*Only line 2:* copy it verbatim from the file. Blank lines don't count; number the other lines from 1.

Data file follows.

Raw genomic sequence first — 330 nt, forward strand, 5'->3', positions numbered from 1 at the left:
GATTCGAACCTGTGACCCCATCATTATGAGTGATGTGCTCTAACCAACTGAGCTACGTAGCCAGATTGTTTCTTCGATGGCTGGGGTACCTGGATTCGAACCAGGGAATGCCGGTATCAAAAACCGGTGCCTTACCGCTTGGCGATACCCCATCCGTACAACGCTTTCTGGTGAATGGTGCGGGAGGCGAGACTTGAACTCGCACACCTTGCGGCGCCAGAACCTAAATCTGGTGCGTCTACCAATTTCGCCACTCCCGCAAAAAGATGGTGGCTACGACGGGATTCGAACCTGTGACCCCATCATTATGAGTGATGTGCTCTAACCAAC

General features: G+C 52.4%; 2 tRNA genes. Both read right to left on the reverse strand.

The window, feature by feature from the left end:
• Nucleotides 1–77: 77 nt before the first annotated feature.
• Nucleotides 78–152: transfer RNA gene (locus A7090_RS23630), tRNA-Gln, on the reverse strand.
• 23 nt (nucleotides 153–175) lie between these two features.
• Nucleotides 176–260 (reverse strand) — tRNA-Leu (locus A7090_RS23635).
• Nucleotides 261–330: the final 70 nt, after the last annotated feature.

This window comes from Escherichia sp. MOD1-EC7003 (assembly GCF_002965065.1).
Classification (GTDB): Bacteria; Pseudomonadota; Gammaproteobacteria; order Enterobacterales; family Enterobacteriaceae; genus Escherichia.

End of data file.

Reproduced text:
GATTCGAACCTGTGACCCCATCATTATGAGTGATGTGCTCTAACCAACTGAGCTACGTAGCCAGATTGTTTCTTCGATGGCTGGGGTACCTGGATTCGAACCAGGGAATGCCGGTATCAAAAACCGGTGCCTTACCGCTTGGCGATACCCCATCCGTACAACGCTTTCTGGTGAATGGTGCGGGAGGCGAGACTTGAACTCGCACACCTTGCGGCGCCAGAACCTAAATCTGGTGCGTCTACCAATTTCGCCACTCCCGCAAAAAGATGGTGGCTACGACGGGATTCGAACCTGTGACCCCATCATTATGAGTGATGTGCTCTAACCAAC